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DOMESDAY BOOK: MRS. GREGORY WENNER, by                 Poet Analysis     Poet's Biography
First Line: Gregory wenner's wife was by the sea
Last Line: To the coroner and the jury in these words: --
Subject(s): Death; Funerals; Love; Dead, The; Burials

Gregory Wenner's wife was by the sea
When Gregory Wenner killed himself, half sick
And half malingering, and otiose.
She wept, sent for a doctor to be braced,
Induced a friend to travel with her west
To bury Gregory Wenner; did not know
That Gregory Wenner was in money straits
Until she read the paper, or had lost
His building in the loop. The man had kept
His worries from her ailing ears, was glad
To keep her traveling, or taking cures.

She came and buried Gregory Wenner; found
His fortune just a shell, the building lost,
A little money in the bank, a store
Far out on Lake Street, forty worthless acres
In northern Indiana, twenty lots
In some Montana village. Here she was,
A widow, penniless, an invalid.
The crude reality of things awoke
A strength she did not dream was hers. And then
She went to Gregory Wenner's barren office
To collect the things he had, get in his safe
For papers and effects.

She had to pay
An expert to reveal the combination,
And throw the bolts. And there she sat a day,
And emptied pigeon holes and searched and read.
And in one pigeon hole she found a box,
And in the box a lock of hair wrapped up
In tissue paper, fragrant powder lying
Around the paper -- in the box a card
With woman's writing on it, just the words
"For my beloved"; but no name or date.
Who was this woman mused the widow there?
She did not know the name. She did not know
Her eyes had seen this Elenor Murray once
When Elenor Murray came with Gregory Wenner
To dinner at his home to face the wife.
For Elenor Murray in a mood of strength,
After her confirmation and communion,
Had said to Gregory Wenner: "Now the end
Has come to this, our love, I think it best
If she should ever learn I am the woman
Who in New York spent summer days with you,
And later in Chicago, in that summer,
She will remember what my eyes will show
When we stand face to face, and I give proof
That I am changed, repentant."

For the wife
Had listened to a friend who came to tell
She saw this Gregory Wenner in New York
From day to day in gardens and cafes,
And by the sea romancing with a girl.
And later Mrs. Wenner found a book,
Which Gregory Wenner cherished -- with the words
Beloved, and the date. And now she knew
The hand that wrote the card here in this box,
The hand that wrote the inscription in the book
Were one -- but still she did not know the woman.
No doubt the woman of that summer's flame,
Whom Gregory Wenner promised not to see
When she brought out the book and told him all
She learned of his philandering in New York.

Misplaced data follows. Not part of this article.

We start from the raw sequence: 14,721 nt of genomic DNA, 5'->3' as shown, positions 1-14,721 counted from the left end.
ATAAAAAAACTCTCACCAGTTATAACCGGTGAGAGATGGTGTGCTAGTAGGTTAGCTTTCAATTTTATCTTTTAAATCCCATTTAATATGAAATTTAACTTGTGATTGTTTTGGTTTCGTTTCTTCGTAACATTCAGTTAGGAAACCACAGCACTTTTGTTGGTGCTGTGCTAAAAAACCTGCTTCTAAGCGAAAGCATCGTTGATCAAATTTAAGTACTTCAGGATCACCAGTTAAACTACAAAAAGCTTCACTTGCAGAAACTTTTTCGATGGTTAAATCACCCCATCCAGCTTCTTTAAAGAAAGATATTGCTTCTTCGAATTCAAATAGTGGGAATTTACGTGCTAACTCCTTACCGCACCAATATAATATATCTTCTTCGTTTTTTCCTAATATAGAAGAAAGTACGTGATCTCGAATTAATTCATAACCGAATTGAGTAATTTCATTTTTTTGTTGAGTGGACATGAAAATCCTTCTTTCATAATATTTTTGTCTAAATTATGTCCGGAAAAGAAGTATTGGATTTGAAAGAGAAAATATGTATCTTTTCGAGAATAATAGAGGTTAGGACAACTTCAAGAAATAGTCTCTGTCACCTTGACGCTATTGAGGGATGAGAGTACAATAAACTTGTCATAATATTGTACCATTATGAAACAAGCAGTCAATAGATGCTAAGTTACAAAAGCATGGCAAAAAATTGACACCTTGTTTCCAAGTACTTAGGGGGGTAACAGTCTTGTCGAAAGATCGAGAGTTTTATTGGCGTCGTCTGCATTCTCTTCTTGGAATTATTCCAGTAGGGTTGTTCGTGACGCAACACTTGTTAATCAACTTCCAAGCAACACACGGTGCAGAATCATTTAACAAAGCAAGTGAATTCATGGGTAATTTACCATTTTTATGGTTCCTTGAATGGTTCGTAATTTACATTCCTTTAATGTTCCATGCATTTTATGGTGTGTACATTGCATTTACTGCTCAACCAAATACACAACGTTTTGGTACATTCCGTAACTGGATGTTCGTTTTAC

And Elenor Murray's body was decaying
In darkness, under earth there at LeRoy
While Mrs. Wenner read, and did not know
The hand that wrote the card lay blue and green,
Half hidden in the foldings of the shroud,
And all that country stirred for Elenor Murray,
Of which the widow absent in the east
Had never heard.

And Mrs. Wenner found
Beside the box and lock of hair three letters,
And sat and read them. Through her eyes and brain
This meaning and this sound of blood and soul,
Like an old record with a diamond needle.
Passed music like: --

"The days go swiftly by
With study and with work. I am too tired
At night to think. I read anatomy,
Materia medica and other things,
And do the work an undergraduate
Is called upon to do. And every week
I spend three afternoons with the nuns and sew,
And care for children of the poor whose mothers
Are earning bread away. I go to church
And talk with Mother Janet. And I pray
At morning and at night for you, and ask
For strength to live without you and for light
To understand why love of you is mine,
And why you are not mine, and whether God
Will give you to me some day if I prove
My womanhood is worthy of you, dear.
And sometimes when our days of bliss come back
And flood me with their warmth and blinding light
I take my little crucifix and kiss it,
And plunge in work to take me out of self,
Some service to another. So it is,
This sewing and this caring for the children
Stills memory and gives me strength to live,
And pass the days, go on. I shall not draw
Upon your thought with letters, still I ask
Your thought of me sometimes. Would it be much
If once a year you sent me a bouquet
To prove to me that you remember, sweet,
Still cherish me a little, give me faith
That in this riddle world there is a hand,
Which spite of separation, thinks and touches
Blossoms that I touch afterward? Dear heart,
I have starved out and killed that reckless mood
Which would have taken you and run away.
Oh, if you knew that this means killing, too,
The child I want -- our child. You have a cross
No less than I, beloved, even if love